As I kept dropping down Eagle Creek I was smelling smoke and seeing a pretty decent haze in the sky. I assumed that some of the backpackers were getting a little carried away with their 4th of July festivities, but when I rounded the corner above Twister Falls I caught sight of smoke billowing from the far hillside. Several of the trees and bushes had caught fire (naturally I assume some idiot decided this was a good place to use fireworks, but who knows...). I hung out for a couple minutes as I debated turning back or pushing on. I knew I was on the safe side of the river and the fire didn't look very big, but the smoke in the canyon was pretty significant and I didn't want to have to breath it in for the next couple of hours. Eventually I decided to push on- I knew if the smoke became a problem that the scramble trail up to the Benson Plateau was only about a mile away and that would allow me to climb above the smoke.

    Fortunately the smoke began to clear after a mile or so and I noticed a helicopter overhead circling the fire monitoring the situation. The trail was surprisingly clear of hikers up until this point- I wondered if the Forest Service had shut it down or if the smoke had scared off hikers. I eventually ran into a couple who was hiking up to Tunnel Falls who told me that people had been relaying word of the fire to each other and most people were leaving the area.

    With the smoke now clear and a nearly empty trail, I started trying to push the pace a bit in order to break the 10 hour mark. I knew the time was slipping away, but did the best I could to keep moving. I was jogging at a pretty pathetic pace, but somewhere past Punchbowl Falls a female trail runner that I had seen earlier passed me on her way out. It's always nice to have someone to run with, so I fell into place and started running behind her. She pulled away pretty quickly, but I tried to keep her in sight as we neared the trailhead. As my tired legs started to warm up and feel more comfortable on the rocky ground, I pushed the pace and eventually caught and passed her as she stopped suddenly to adjust something on her pack.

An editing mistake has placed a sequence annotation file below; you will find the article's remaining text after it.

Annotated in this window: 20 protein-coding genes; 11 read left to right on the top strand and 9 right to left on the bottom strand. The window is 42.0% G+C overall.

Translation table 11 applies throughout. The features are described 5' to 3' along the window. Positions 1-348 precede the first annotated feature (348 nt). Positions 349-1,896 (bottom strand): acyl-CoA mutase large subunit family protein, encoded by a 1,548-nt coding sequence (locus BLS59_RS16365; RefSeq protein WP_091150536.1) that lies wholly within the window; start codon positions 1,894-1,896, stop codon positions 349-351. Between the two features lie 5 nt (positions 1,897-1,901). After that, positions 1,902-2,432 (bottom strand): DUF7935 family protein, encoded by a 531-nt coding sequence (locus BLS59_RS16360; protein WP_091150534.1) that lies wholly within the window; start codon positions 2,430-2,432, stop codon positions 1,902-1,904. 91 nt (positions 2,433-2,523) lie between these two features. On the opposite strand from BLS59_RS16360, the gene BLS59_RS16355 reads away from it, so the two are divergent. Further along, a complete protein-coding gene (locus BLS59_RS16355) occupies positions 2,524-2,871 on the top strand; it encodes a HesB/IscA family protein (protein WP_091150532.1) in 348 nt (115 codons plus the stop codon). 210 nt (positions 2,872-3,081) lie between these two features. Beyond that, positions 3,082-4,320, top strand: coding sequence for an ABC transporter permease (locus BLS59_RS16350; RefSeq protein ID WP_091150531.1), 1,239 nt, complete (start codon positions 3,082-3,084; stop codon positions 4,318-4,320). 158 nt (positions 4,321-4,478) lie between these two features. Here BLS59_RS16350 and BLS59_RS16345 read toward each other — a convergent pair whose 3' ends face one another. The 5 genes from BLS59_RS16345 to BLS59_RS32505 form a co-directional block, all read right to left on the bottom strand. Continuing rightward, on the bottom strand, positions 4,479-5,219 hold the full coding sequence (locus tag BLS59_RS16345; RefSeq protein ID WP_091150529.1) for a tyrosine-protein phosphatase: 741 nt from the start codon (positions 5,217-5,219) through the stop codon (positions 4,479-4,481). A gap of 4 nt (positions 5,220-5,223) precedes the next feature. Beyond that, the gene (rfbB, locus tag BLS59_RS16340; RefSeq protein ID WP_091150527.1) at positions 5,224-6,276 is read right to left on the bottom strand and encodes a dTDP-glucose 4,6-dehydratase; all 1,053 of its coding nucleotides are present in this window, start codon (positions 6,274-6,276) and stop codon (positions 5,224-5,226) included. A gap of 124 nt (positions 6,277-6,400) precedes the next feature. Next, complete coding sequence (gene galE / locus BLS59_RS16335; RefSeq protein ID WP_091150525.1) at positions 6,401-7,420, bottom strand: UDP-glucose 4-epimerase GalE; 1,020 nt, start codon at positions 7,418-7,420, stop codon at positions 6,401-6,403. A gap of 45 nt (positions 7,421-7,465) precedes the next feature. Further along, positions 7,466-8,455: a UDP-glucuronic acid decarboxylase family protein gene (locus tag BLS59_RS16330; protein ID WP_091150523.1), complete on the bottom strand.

Back in the parking lot I refilled my water bottles in the fountain and splashed myself with water. The trail runner I had been running with passed by and returned to her car, but I still had a couple of miles to go to get back to my truck. I debated following the Gorge Trail #400 back or following the paved path along the freeway which would save me about a mile or two and be less scenic. I eventually decided to follow the paved path- I was losing light and my feet were pretty exhausted at this point. I jogged the rest of the way back, then laid down in the grass next to my truck after I refueled on gatoraid and donuts. It was very peaceful just laying there as the skies darkened and I listened to the sound of distant fireworks.

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    page created by HAZ_Hikebot on Mar 09 2010 6:57 pm